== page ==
Google Staff: Asset or Potential Problem?

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That Google, it always has to be different. While most tech companies claim to have difficulty filling their staff rosters, the search giant is hiring to excess.


Speaking during a recent earnings call, Google CEO Eric Schmidt said staffing was the one area in which the company exceeded its projected expenses during 2007's second quarter, according to a transcript on SeekingAlpha.


CFO George Reyes noted that Google added 1,548 employees in 2007's Q2, bringing its total work force to 13,786. Responding to an analyst's question later in the call, Schmidt said Google intended to be "careful" about head count.


Is it possible that Google has hired too many folks? Our favorite anonymous pundit, Fake Steve Jobs (whom we love despite our general aversion to anonymity on the Internet), seems to think so. He refers to Google staffers as:

a bunch of spoiled coddled self-involved Lego-playing 20-somethings who have free massages and dry cleaning and groovy ethnic food and have been turned loose with no adult supervision to do whatever the f**k they want, and who all are suffering from acute Attention Deficit Disorder so that they never finish anything because they get bored and move on to the next stupid idea that some bozo has dreamed up on a white board.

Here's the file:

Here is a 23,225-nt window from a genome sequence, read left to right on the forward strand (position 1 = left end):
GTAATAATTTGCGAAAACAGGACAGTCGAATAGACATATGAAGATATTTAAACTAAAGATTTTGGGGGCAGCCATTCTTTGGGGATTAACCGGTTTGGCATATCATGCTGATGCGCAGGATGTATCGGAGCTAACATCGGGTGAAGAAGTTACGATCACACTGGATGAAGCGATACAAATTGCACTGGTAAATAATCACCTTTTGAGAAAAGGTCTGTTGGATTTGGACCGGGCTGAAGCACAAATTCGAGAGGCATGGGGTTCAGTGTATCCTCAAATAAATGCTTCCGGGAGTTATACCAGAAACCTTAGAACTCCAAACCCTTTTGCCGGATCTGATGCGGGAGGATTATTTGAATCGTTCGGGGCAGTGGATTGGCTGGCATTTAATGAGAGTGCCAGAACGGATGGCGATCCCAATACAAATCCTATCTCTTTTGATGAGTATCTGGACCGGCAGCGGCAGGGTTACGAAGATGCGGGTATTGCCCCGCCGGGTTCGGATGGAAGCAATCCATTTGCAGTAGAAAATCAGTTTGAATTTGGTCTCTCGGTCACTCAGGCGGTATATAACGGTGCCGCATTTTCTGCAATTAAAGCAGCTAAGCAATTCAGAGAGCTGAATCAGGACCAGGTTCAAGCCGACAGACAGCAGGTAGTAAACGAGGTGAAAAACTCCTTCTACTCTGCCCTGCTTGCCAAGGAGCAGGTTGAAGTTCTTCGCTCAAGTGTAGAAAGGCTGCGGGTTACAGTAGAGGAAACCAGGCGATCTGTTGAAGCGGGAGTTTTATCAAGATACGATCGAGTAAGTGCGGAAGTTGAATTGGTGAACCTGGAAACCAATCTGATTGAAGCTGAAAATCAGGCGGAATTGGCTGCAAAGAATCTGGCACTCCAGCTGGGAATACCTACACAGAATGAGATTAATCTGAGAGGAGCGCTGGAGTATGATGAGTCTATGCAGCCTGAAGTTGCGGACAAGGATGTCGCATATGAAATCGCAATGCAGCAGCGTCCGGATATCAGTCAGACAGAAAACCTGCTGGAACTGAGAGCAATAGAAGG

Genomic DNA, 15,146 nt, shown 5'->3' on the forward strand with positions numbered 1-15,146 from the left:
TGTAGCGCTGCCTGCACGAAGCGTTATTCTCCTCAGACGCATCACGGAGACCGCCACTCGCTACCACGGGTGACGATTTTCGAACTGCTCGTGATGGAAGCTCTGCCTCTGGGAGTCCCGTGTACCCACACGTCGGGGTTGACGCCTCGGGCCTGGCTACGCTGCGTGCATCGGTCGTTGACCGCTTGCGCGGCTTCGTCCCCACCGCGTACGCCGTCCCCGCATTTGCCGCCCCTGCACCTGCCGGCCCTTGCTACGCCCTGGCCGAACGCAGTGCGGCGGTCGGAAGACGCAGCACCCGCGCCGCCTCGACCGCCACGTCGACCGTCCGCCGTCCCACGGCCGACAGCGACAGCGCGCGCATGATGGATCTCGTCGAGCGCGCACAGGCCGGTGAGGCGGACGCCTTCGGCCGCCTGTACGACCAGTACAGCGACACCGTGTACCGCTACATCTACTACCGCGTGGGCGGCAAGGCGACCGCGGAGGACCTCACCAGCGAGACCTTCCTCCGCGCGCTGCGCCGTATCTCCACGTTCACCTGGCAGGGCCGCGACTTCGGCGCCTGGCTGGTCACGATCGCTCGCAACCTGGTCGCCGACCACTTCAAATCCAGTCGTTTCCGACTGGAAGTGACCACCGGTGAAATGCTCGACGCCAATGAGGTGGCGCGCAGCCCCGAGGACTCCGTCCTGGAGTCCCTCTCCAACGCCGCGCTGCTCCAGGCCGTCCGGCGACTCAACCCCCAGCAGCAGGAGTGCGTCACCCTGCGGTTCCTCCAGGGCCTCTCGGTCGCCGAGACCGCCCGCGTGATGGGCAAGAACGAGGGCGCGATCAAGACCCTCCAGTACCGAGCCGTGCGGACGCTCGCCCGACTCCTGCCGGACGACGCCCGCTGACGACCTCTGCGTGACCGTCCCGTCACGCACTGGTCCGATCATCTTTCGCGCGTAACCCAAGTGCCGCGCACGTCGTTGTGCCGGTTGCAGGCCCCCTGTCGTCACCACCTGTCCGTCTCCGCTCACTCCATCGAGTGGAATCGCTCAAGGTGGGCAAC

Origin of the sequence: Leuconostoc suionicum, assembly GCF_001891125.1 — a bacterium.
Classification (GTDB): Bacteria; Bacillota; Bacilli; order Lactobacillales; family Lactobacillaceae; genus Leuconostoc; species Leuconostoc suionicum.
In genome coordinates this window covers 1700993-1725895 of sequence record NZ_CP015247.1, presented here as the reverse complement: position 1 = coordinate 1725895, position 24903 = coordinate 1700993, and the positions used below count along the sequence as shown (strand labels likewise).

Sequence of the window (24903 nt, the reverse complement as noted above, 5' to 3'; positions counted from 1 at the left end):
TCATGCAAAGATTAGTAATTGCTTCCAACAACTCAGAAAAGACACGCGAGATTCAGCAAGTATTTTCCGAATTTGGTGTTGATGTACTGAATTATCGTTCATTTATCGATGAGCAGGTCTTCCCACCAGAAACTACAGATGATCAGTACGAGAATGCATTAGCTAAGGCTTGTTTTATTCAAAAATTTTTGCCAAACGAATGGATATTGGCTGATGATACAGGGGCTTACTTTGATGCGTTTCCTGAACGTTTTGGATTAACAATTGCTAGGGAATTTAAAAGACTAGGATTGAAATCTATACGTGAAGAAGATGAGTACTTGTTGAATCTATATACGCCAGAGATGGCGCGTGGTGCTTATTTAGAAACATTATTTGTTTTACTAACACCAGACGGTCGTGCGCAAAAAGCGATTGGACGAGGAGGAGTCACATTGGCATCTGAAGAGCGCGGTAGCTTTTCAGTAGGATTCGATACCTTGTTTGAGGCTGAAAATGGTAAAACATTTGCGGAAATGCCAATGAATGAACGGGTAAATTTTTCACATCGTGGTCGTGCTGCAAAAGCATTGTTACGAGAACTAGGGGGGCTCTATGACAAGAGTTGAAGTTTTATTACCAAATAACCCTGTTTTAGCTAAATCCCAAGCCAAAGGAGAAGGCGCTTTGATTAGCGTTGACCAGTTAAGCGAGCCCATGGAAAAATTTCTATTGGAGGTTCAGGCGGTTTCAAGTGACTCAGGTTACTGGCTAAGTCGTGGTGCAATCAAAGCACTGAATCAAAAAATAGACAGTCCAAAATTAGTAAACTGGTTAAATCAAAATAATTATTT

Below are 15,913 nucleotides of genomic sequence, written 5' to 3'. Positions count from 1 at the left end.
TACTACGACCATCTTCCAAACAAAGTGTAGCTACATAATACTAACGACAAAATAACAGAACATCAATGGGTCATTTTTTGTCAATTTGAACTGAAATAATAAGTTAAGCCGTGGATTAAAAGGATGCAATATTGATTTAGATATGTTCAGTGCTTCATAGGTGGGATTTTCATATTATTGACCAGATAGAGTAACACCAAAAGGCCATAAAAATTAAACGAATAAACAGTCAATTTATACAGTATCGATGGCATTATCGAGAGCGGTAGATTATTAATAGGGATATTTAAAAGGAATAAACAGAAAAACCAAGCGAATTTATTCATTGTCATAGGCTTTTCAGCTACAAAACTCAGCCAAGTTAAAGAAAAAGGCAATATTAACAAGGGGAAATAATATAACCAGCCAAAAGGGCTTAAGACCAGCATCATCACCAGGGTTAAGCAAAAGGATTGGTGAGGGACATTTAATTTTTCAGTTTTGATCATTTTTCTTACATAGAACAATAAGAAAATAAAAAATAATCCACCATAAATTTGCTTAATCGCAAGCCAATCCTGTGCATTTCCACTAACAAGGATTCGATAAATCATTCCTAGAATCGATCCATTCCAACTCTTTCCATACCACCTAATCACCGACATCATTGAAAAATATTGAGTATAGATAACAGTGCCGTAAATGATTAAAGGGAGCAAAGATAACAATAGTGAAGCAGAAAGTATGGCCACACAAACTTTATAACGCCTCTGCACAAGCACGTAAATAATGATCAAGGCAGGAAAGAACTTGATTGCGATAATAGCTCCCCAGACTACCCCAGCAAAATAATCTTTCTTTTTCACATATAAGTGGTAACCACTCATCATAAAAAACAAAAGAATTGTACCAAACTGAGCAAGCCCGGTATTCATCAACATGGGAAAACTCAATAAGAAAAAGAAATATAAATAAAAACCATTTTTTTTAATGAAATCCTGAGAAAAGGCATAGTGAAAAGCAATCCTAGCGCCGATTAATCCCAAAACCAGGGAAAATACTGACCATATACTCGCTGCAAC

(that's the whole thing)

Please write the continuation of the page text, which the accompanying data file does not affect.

While this seems unduly harsh, FSJ has a point. Google frequently has seemed to suffer from a lack of focus.


A purportedly leaked memo from a Google employee who defected to Microsoft was widely distributed around the Internet earlier this month. It described overworked managers who are responsible for "tons" (more than a hundred) individual employees and a work environment that is "just like college" in that it relieves employees from thinking about the most basic needs (like food and transportation).


The college comparison appears to be spot-on, judging from a video tour of the Googleplex taken by Mercury News staffer Dean Takahashi. Many scenes made me think of FSJ's post, including a monster white board filled with frenetic scribbles.


Like many folks, I found college a great environment for mulling "big picture" ideas. Sadly, however, I often had trouble with such mundane details as getting papers turned in on time or remembering information actually covered on exams.


Another of our favorite tech pundits, Robert Cringely, opines that one risk of giving employees such free rein (as in the famed "20 percent policy" that allows them to spend that much time working on individual projects) is that staffers whose ideas don't come to corporate fruition may leave to start their own companies -- some of which could compete with Google.